There are at least five ways that radioactive material can escape from a nuclear power station, beyond being removed by human action. All five depend by definition on a breach of every containment.
Four of these releases occurred at Fukushima.
The one that didn't occur at Fukushima was an explosion that takes out the reactor vessel itself - the Chernobyl phenomenon.
The four that occurred at Fukushima are:
Water leakage from the reactor vessel
When water-levels in the reactor vessel drop, exposing the fuel rods to the air, the fuel-rods melt down. The resulting corium damages the reactor vessel, leading to a breach of that vessel, and the leakage of cooling water carrying radioactive particles from the damaged and (partially) melted fuel-rods, from the reactor vessel. Further breaches in the rest of the containment (see below) results in the water entering the outside environment. The evidence is that this happened at Fukushima reactor 1: not a "major" breach by some standards - i.e. not enough for a major loss of corium - but bad enough to create a significant discharge of highly radioactive water. This may also have happened at reactors 2 and 3.
Vapour loss from the reactor vessel
When water-levels in the reactor vessel drop, exposing the fuel rods to the air and to steam, the reaction between the zirconium cladding of the fuel-rods, as they crack, and the steam and water, at high temperatures, produces hydrogen gas. If the venting of this hydrogen gas is done without injecting lots of nitrogen into the vessel first, then when the very hot hydrogen is vented, carrying out some steam vapour and radioactive materials from the damaged fuel rods, it explodes in the air, breaching the rest of the containment, and putting the radioactive materials into the outside air; this happened at Fukushima reactors 1 and 3. As @whoplisp points out, this can happen through unintentional venting, where the pressure inside the reactor vessel lifts the drywell head - the Brunswick phenomenon. (Subsequent venting at Fukushima has only happened after nitrogen injection)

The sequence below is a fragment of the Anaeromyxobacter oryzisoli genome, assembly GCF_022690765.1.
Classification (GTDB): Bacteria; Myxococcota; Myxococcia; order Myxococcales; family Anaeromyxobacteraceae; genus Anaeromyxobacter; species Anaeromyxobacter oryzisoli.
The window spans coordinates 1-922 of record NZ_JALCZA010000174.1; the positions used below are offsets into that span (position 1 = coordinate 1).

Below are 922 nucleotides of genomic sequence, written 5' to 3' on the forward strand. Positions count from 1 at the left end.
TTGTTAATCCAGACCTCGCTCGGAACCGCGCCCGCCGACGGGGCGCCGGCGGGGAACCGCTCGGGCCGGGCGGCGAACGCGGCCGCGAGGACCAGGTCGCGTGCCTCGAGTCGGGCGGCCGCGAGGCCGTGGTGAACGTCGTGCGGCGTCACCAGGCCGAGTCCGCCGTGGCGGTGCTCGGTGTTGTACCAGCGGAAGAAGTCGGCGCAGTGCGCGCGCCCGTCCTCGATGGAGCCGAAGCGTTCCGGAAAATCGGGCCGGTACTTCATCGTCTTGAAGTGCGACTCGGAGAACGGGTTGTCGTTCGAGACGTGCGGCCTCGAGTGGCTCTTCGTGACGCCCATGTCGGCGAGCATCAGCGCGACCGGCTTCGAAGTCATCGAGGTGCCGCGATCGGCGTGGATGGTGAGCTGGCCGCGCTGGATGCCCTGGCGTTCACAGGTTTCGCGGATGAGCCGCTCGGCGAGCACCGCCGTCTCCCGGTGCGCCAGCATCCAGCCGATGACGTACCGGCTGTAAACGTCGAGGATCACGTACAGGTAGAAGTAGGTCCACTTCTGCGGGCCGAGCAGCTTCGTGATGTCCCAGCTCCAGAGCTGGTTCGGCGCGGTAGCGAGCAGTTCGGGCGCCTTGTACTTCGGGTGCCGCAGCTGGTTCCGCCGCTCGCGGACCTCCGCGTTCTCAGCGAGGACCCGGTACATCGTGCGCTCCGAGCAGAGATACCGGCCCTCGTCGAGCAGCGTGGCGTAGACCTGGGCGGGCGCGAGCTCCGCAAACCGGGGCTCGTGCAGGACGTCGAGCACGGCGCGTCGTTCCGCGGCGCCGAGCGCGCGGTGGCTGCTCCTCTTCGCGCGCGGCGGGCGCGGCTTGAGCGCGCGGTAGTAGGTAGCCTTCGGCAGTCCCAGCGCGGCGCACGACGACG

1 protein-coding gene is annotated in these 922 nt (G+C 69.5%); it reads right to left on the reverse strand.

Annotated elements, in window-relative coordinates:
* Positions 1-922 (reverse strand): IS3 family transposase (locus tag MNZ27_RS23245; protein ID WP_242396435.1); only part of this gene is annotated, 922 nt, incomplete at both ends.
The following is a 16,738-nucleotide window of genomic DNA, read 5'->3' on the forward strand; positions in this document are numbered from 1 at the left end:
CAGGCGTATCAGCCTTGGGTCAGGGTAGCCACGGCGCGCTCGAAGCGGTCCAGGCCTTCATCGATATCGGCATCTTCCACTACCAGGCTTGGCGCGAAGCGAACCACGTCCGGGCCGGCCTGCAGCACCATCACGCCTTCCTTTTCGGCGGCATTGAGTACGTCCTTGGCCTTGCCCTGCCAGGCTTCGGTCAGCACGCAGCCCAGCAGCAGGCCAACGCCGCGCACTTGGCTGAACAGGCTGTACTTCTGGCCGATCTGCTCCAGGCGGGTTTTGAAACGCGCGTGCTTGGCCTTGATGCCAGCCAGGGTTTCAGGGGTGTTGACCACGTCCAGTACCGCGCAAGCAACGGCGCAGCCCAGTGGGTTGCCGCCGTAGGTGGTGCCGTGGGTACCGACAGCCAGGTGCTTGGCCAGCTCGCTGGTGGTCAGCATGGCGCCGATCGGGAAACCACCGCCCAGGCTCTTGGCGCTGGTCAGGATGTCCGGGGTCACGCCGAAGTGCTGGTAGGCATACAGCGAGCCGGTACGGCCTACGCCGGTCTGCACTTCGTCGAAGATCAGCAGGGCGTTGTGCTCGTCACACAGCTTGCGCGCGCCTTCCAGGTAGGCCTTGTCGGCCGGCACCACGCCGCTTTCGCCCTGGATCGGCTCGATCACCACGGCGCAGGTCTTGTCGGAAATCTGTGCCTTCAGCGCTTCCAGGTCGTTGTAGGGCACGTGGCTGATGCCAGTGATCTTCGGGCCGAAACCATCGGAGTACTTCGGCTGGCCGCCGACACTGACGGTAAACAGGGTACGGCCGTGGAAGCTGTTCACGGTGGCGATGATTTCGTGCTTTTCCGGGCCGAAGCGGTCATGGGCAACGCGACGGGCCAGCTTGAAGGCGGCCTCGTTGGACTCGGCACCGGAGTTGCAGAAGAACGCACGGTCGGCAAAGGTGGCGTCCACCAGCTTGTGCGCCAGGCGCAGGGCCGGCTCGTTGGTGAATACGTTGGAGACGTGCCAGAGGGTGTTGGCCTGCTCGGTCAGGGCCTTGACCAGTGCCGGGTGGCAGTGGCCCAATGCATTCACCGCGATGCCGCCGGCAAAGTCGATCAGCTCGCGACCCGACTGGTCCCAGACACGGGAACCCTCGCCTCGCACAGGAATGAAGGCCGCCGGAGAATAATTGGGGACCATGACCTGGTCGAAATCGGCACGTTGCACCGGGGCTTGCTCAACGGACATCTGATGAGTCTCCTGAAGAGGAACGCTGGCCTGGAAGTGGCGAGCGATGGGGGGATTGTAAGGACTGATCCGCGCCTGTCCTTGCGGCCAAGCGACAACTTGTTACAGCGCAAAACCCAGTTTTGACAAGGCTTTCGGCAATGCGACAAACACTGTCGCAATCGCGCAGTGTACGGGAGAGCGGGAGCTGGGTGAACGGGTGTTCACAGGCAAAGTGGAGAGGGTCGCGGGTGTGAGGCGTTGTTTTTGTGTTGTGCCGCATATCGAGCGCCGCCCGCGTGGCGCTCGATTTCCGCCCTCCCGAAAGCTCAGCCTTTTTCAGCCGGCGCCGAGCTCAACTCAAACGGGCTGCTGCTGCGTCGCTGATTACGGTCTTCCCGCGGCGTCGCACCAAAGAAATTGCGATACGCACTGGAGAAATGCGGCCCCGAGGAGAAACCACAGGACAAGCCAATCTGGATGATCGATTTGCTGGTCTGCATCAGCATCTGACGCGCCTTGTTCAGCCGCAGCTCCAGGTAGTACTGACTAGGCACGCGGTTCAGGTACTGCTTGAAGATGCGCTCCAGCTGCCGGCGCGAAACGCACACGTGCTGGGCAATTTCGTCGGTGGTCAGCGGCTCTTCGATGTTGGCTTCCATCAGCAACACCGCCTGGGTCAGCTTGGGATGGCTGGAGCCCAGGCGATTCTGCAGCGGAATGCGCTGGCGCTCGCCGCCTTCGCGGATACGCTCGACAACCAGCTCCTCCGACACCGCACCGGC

Water loss from the coolant circuit
As you can see from the diagram in the answer from @Zassounotsukushi , there are pipes - the coolant circuit - between the reactor vessel and the rest of the reactor. Breaks in these pipes, and loss of containment from explosions (as above), can result in water loss from the coolant circuit; when the fuel rods have been damaged, this water carries radioactive material with it. This happened in reactors 1 and 2, and possibly reactor 3, at Fukushima.
Breach of containment in the fuel-storage pond
When water-levels in the fuel-storage pond drop, exposing the fuel rods to the air; and the containment building is breached, the fuel rods get damaged and hydrogen gets produced; as above, this can result in an explosion breaching all containment, and an atmospheric distribution of radioactive material; this happened at Fukushima reactor 4.
Fortunately, for most of the time of the release at Fukushima, the wind was blowing out to sea, resulting in the radioactive material mostly getting deposited in the Pacific Ocean rather than on land. Total estimates of the amount of material released vary hugely, and we may never know the actual values. Estimates vary between less than 1% of the radioactive isotopes present; and 50% of the Chernobyl release.